Lots of money to be made in Asian real estate: Report

Lots of money to be made in Asian real estate: Report
Workers putting finishing touches on a huge chandelier at the Solaire casino-resort in Pasay city, Metro Manila. Upscale casino resorts are expected to propel the next phase of tourism growth in Asia.

SINGAPORE - The rise of casinos in Asia and of Iskandar Malaysia are two factors that should encourage investors to keep placing their cash in high-yielding Asian real estate.

That is the assessment of Singapore-based real estate investment house Pacific Star Group in its latest report on the sector's outlook.

The firm also said structural shifts in industrial production will spur real estate growth.

Pacific Star specialises in managing funds, Reits and private equity, among other assets.

In the past 12 years, it has transacted US$12 billion (S$14.9 billion) of property deals for clients.

It said upscale casino resorts will propel the next phase of tourism growth in Asia beyond Macau and Singapore.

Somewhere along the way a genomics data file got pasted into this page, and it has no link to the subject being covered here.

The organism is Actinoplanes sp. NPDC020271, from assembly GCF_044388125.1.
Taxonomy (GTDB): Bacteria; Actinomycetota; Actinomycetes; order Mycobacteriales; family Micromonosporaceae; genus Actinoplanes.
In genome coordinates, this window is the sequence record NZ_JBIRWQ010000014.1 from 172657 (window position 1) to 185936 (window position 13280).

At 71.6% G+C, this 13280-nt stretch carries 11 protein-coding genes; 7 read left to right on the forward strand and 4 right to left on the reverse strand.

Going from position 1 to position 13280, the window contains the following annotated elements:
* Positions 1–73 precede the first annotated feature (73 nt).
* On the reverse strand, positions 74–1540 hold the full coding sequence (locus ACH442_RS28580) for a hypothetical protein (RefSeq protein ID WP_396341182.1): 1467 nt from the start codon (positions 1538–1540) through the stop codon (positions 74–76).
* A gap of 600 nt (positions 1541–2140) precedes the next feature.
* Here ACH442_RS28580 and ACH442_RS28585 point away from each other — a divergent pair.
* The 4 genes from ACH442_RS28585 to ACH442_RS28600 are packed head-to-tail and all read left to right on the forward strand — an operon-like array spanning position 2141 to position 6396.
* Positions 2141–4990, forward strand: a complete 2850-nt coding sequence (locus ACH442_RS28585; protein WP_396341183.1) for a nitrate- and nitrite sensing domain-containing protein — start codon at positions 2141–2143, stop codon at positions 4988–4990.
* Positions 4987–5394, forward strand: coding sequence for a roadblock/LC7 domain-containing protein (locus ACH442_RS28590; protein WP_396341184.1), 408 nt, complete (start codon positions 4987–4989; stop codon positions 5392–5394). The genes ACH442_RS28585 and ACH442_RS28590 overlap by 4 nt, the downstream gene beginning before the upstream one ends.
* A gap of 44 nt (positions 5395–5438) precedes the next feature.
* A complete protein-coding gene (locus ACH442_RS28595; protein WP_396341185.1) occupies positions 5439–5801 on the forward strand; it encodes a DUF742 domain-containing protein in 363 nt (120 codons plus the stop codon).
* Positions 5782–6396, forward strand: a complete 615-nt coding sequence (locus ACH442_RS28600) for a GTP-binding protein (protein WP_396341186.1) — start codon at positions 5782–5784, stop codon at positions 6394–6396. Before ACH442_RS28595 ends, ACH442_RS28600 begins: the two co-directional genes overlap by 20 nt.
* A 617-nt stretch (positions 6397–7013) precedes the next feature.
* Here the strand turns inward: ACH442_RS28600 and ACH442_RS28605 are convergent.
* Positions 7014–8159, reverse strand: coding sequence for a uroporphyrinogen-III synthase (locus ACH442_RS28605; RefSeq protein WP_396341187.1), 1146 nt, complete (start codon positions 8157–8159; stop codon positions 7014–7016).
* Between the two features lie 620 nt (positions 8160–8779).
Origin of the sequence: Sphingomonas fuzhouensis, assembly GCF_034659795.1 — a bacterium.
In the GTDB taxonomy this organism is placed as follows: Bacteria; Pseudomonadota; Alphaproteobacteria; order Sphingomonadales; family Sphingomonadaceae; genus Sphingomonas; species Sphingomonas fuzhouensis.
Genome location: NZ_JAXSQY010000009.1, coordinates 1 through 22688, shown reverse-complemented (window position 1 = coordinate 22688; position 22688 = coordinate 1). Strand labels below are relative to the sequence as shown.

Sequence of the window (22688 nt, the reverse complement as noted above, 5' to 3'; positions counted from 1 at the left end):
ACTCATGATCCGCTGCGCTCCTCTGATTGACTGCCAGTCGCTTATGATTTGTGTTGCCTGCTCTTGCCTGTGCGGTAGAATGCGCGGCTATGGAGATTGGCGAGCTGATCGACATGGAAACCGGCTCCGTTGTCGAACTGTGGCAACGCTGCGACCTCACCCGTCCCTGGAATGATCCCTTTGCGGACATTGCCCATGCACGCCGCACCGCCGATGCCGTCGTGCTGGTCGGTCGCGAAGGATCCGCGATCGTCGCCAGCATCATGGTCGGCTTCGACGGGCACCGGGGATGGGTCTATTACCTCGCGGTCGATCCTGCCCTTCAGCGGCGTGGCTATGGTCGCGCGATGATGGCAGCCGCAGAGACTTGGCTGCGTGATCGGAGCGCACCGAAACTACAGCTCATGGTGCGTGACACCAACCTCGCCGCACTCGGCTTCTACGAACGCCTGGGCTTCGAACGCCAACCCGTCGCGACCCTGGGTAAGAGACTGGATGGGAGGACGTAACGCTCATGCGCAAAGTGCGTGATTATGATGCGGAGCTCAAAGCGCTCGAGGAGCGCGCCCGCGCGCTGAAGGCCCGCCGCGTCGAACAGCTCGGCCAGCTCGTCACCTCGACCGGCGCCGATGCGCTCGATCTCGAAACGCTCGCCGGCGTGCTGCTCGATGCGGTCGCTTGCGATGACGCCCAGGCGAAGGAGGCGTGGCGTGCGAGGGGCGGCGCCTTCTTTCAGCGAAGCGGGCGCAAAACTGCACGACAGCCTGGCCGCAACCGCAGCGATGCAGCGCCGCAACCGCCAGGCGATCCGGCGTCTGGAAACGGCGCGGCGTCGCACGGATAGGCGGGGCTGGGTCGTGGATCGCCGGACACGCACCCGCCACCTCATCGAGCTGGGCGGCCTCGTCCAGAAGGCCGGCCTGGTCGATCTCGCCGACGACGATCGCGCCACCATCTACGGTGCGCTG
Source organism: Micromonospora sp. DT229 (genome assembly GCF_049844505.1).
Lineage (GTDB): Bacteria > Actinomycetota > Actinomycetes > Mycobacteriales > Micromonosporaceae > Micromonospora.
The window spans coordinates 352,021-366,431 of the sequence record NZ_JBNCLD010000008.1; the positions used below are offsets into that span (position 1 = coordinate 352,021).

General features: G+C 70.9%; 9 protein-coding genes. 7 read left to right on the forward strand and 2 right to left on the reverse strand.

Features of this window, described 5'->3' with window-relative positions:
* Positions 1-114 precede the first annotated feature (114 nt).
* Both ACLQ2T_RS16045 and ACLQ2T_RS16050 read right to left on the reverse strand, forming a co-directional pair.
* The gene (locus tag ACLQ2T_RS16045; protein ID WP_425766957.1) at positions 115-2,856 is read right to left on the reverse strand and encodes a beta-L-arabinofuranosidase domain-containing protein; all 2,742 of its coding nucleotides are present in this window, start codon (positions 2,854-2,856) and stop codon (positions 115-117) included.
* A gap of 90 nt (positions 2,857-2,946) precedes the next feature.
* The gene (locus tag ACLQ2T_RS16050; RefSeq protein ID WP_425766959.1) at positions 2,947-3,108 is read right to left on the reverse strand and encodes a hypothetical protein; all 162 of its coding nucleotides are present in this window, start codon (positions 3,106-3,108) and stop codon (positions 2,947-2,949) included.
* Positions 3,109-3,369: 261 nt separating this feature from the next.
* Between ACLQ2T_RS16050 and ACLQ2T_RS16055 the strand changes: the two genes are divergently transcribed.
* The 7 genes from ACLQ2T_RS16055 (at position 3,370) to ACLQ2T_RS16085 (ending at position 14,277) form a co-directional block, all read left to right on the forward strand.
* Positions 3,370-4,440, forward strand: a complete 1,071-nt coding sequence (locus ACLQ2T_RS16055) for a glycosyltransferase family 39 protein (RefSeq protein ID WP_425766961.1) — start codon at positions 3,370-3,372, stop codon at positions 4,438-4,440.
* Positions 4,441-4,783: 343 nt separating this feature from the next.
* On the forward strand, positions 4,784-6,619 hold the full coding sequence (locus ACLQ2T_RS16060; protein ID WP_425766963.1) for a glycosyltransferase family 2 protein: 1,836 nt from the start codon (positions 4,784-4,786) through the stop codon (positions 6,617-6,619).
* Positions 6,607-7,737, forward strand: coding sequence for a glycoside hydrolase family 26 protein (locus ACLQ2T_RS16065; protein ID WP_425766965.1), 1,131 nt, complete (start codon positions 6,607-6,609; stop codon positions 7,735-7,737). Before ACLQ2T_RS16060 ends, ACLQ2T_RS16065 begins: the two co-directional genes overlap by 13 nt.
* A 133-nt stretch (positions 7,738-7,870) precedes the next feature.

Multibillion-dollar integrated resorts are being planned in South Korea and the Philippines, and on a smaller scale in Vietnam and Cambodia, said the report.

Casinos could also be legalised in Japan and Taiwan.

With the rise of China, Pacific Star said the shifting production model for quality industrial and logistics sectors will present investors with interesting options.

This applies to production lines moving to inland China, Thailand and Vietnam, it said.

Iskandar Malaysia is another reason for investors to park their money in Asian real estate.

Last year, the Malaysian development received cumulative committed investments of RM106 billion (S$43 billion), 6 per cent more than its target set in 2006.

The report attributed Iskandar's success to government-backed companies, major investors, its strategic proximity to Singapore, bilateral governmental support and the active participation of developers.

Pacific Star vice-president of research and strategic planning Lam Chern Woon said: "It is now opportune for investors to cast the net wider beyond traditional markets and sectors while riding on Asia's growth story.

"There are opportunities... in new markets like Iskandar Malaysia, Jakarta and Manila."

For the office sector, Hong Kong and Singapore remain favourites for their sound political fundamentals and business competitiveness, said the report.

Mr Lam said: "Investors should also continue to keep an eye on quality assets in the gateway markets of Hong Kong and Singapore where pricing may be contained in the near term due to rental correction."

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